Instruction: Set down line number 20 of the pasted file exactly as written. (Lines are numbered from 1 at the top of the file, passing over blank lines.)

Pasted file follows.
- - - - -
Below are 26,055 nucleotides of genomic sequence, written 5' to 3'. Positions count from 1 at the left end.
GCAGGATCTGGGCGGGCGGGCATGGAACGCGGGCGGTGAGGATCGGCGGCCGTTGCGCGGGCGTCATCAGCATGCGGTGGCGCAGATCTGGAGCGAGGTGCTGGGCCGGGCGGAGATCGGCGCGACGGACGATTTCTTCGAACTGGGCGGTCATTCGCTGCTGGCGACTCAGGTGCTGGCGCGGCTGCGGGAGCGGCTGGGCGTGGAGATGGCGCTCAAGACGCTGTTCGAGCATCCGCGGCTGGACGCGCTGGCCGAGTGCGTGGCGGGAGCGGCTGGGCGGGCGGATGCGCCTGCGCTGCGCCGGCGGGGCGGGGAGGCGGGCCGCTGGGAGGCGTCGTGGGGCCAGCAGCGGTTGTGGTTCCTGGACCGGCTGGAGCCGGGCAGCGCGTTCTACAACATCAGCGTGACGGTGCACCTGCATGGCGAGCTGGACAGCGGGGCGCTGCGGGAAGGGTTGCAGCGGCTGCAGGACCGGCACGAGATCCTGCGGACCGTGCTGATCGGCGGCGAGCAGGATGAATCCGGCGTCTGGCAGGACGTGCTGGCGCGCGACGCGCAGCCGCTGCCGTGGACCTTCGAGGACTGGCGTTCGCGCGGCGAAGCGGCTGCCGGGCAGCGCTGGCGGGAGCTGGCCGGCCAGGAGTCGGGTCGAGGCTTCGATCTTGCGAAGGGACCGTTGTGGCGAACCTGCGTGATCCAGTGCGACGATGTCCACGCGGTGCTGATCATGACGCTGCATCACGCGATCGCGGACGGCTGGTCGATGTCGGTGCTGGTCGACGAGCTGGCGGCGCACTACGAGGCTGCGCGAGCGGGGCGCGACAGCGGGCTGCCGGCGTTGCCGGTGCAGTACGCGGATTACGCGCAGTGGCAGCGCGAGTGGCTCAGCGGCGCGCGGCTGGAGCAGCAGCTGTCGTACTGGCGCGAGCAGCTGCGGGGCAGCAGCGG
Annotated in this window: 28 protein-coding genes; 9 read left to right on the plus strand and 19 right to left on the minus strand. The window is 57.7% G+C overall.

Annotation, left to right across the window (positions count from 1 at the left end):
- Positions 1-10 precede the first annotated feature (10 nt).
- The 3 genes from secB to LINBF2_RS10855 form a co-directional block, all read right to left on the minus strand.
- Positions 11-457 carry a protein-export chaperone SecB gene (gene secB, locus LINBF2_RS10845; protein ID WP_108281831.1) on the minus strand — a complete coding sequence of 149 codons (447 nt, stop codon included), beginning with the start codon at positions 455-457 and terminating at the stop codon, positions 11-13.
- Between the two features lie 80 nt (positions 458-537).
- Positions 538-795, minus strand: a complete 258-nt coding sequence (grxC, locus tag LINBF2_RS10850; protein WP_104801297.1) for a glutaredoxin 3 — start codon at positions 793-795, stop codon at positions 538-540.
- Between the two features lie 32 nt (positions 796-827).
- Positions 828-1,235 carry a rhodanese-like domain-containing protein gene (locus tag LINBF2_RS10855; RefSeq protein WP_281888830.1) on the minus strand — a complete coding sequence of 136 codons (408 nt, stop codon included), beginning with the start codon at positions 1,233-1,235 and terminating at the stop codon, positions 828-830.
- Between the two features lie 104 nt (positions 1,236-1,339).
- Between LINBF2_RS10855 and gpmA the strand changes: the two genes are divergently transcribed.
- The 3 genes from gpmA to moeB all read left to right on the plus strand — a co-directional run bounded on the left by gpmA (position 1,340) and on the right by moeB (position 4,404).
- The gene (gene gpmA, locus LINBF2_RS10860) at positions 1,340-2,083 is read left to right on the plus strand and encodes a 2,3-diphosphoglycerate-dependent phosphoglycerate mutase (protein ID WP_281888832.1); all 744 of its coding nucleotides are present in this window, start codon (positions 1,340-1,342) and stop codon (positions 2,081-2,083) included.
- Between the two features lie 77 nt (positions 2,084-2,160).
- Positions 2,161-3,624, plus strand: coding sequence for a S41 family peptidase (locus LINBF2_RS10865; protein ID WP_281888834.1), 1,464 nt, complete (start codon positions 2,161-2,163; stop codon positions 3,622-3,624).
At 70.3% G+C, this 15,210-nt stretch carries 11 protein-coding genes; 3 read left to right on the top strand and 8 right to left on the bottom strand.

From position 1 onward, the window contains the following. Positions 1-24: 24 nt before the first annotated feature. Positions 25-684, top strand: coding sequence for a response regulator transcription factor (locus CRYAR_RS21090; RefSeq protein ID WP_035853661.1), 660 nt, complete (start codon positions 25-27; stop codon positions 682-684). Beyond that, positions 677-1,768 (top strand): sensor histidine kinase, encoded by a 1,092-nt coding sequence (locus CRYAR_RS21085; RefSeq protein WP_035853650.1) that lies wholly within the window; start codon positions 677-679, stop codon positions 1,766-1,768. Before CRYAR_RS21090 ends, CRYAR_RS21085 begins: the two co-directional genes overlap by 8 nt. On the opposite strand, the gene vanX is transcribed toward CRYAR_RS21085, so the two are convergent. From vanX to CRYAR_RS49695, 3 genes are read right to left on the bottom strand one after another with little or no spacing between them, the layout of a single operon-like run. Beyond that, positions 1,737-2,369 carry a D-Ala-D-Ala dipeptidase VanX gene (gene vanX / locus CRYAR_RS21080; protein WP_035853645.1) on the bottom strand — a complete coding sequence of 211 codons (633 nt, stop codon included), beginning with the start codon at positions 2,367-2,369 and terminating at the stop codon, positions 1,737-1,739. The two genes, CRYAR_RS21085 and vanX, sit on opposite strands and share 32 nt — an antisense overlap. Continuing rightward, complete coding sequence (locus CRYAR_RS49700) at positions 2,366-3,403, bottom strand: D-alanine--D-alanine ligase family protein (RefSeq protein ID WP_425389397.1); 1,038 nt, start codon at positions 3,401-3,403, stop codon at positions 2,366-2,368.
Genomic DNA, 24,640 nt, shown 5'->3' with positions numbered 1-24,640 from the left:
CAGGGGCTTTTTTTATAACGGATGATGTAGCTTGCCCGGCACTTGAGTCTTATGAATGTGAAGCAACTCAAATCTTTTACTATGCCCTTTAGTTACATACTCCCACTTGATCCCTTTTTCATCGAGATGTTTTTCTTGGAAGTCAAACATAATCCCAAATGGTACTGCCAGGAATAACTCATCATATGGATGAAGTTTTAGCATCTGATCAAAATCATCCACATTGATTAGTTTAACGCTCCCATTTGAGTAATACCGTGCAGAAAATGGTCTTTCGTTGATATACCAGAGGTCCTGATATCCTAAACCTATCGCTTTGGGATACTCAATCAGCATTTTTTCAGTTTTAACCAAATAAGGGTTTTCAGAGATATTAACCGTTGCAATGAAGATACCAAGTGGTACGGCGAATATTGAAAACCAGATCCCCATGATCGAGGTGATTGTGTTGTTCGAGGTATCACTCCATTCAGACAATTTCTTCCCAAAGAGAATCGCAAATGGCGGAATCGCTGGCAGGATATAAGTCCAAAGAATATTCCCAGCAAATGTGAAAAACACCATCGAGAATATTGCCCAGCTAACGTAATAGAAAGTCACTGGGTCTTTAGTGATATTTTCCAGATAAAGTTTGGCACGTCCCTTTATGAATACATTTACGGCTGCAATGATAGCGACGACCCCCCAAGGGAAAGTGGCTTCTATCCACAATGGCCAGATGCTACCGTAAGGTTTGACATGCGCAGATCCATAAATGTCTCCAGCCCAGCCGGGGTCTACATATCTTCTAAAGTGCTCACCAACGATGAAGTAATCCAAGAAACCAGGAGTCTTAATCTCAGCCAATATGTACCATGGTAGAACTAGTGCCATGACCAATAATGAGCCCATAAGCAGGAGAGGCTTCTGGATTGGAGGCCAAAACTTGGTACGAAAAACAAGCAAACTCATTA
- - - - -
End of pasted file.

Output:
Genomic DNA, 24,640 nt, shown 5'->3' with positions numbered 1-24,640 from the left: